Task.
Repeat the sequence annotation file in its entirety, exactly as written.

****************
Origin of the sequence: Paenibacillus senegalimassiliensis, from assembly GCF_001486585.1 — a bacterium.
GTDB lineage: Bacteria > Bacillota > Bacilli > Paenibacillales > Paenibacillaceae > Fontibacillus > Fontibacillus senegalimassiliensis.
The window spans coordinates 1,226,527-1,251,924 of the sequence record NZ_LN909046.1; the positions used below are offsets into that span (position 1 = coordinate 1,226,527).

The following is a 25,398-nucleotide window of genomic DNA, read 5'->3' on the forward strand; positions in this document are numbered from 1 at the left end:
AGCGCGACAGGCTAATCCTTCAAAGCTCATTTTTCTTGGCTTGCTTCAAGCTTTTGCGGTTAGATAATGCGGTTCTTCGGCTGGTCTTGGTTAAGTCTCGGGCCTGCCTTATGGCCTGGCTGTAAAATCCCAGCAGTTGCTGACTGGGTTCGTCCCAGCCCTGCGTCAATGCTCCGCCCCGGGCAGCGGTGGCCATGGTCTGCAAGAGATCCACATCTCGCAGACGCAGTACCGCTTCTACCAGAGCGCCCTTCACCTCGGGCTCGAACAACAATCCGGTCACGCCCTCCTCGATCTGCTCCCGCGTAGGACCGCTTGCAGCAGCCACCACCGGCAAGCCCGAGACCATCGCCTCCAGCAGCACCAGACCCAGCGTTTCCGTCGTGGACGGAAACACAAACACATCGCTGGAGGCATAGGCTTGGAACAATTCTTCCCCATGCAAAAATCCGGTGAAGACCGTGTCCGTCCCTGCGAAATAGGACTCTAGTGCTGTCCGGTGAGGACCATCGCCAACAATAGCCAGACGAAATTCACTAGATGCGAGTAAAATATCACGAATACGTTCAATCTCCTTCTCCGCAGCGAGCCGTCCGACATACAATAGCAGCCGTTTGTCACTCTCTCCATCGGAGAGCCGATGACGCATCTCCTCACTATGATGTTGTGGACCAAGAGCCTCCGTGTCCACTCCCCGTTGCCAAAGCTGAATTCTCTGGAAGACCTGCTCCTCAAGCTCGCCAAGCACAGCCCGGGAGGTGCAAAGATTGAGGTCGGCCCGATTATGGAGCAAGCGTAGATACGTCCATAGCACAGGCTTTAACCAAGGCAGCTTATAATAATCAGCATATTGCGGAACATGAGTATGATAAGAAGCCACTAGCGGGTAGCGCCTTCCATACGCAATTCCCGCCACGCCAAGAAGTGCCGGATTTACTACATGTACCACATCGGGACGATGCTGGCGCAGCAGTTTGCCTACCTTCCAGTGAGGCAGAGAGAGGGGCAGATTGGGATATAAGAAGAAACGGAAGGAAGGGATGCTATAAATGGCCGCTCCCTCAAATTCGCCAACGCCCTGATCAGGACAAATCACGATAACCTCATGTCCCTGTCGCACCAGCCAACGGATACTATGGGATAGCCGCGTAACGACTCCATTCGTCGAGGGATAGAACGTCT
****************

Origin of the sequence: Paenibacillus senegalimassiliensis, from assembly GCF_001486585.1 — a bacterium.
GTDB lineage: Bacteria > Bacillota > Bacilli > Paenibacillales > Paenibacillaceae > Fontibacillus > Fontibacillus senegalimassiliensis.
The window spans coordinates 1,226,527-1,251,924 of the sequence record NZ_LN909046.1; the positions used below are offsets into that span (position 1 = coordinate 1,226,527).

The following is a 25,398-nucleotide window of genomic DNA, read 5'->3' on the forward strand; positions in this document are numbered from 1 at the left end:
AGCGCGACAGGCTAATCCTTCAAAGCTCATTTTTCTTGGCTTGCTTCAAGCTTTTGCGGTTAGATAATGCGGTTCTTCGGCTGGTCTTGGTTAAGTCTCGGGCCTGCCTTATGGCCTGGCTGTAAAATCCCAGCAGTTGCTGACTGGGTTCGTCCCAGCCCTGCGTCAATGCTCCGCCCCGGGCAGCGGTGGCCATGGTCTGCAAGAGATCCACATCTCGCAGACGCAGTACCGCTTCTACCAGAGCGCCCTTCACCTCGGGCTCGAACAACAATCCGGTCACGCCCTCCTCGATCTGCTCCCGCGTAGGACCGCTTGCAGCAGCCACCACCGGCAAGCCCGAGACCATCGCCTCCAGCAGCACCAGACCCAGCGTTTCCGTCGTGGACGGAAACACAAACACATCGCTGGAGGCATAGGCTTGGAACAATTCTTCCCCATGCAAAAATCCGGTGAAGACCGTGTCCGTCCCTGCGAAATAGGACTCTAGTGCTGTCCGGTGAGGACCATCGCCAACAATAGCCAGACGAAATTCACTAGATGCGAGTAAAATATCACGAATACGTTCAATCTCCTTCTCCGCAGCGAGCCGTCCGACATACAATAGCAGCCGTTTGTCACTCTCTCCATCGGAGAGCCGATGACGCATCTCCTCACTATGATGTTGTGGACCAAGAGCCTCCGTGTCCACTCCCCGTTGCCAAAGCTGAATTCTCTGGAAGACCTGCTCCTCAAGCTCGCCAAGCACAGCCCGGGAGGTGCAAAGATTGAGGTCGGCCCGATTATGGAGCAAGCGTAGATACGTCCATAGCACAGGCTTTAACCAAGGCAGCTTATAATAATCAGCATATTGCGGAACATGAGTATGATAAGAAGCCACTAGCGGGTAGCGCCTTCCATACGCAATTCCCGCCACGCCAAGAAGTGCCGGATTTACTACATGTACCACATCGGGACGATGCTGGCGCAGCAGTTTGCCTACCTTCCAGTGAGGCAGAGAGAGGGGCAGATTGGGATATAAGAAGAAACGGAAGGAAGGGATGCTATAAATGGCCGCTCCCTCAAATTCGCCAACGCCCTGATCAGGACAAATCACGATAACCTCATGTCCCTGTCGCACCAGCCAACGGATACTATGGGATAGCCGCGTAACGACTCCATTCGTCGAGGGATAGAACGTCT